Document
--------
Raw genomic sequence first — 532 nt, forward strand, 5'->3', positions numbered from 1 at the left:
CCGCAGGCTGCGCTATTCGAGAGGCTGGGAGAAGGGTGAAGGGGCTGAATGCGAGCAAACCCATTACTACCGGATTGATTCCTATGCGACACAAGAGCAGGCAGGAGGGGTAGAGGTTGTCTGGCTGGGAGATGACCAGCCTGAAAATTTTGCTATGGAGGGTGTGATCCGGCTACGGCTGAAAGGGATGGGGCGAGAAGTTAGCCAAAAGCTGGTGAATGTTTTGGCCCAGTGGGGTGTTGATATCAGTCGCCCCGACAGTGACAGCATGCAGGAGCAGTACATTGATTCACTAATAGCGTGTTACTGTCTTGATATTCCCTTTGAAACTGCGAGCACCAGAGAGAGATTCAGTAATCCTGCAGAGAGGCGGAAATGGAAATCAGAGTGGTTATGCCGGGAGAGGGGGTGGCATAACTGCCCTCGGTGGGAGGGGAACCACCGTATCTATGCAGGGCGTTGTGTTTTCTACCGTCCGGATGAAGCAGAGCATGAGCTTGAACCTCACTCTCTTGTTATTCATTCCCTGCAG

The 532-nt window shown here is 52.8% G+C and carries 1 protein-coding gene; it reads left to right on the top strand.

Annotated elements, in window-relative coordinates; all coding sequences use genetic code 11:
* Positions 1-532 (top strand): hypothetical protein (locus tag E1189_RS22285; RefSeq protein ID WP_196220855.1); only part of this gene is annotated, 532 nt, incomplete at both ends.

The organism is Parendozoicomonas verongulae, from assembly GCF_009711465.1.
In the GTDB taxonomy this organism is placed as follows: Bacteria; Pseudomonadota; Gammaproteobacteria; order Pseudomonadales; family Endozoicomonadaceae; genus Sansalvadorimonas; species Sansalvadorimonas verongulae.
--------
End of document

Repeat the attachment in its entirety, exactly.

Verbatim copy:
Raw genomic sequence first — 532 nt, forward strand, 5'->3', positions numbered from 1 at the left:
CCGCAGGCTGCGCTATTCGAGAGGCTGGGAGAAGGGTGAAGGGGCTGAATGCGAGCAAACCCATTACTACCGGATTGATTCCTATGCGACACAAGAGCAGGCAGGAGGGGTAGAGGTTGTCTGGCTGGGAGATGACCAGCCTGAAAATTTTGCTATGGAGGGTGTGATCCGGCTACGGCTGAAAGGGATGGGGCGAGAAGTTAGCCAAAAGCTGGTGAATGTTTTGGCCCAGTGGGGTGTTGATATCAGTCGCCCCGACAGTGACAGCATGCAGGAGCAGTACATTGATTCACTAATAGCGTGTTACTGTCTTGATATTCCCTTTGAAACTGCGAGCACCAGAGAGAGATTCAGTAATCCTGCAGAGAGGCGGAAATGGAAATCAGAGTGGTTATGCCGGGAGAGGGGGTGGCATAACTGCCCTCGGTGGGAGGGGAACCACCGTATCTATGCAGGGCGTTGTGTTTTCTACCGTCCGGATGAAGCAGAGCATGAGCTTGAACCTCACTCTCTTGTTATTCATTCCCTGCAG

The 532-nt window shown here is 52.8% G+C and carries 1 protein-coding gene; it reads left to right on the top strand.

Annotated elements, in window-relative coordinates; all coding sequences use genetic code 11:
* Positions 1-532 (top strand): hypothetical protein (locus tag E1189_RS22285; RefSeq protein ID WP_196220855.1); only part of this gene is annotated, 532 nt, incomplete at both ends.

The organism is Parendozoicomonas verongulae, from assembly GCF_009711465.1.
In the GTDB taxonomy this organism is placed as follows: Bacteria; Pseudomonadota; Gammaproteobacteria; order Pseudomonadales; family Endozoicomonadaceae; genus Sansalvadorimonas; species Sansalvadorimonas verongulae.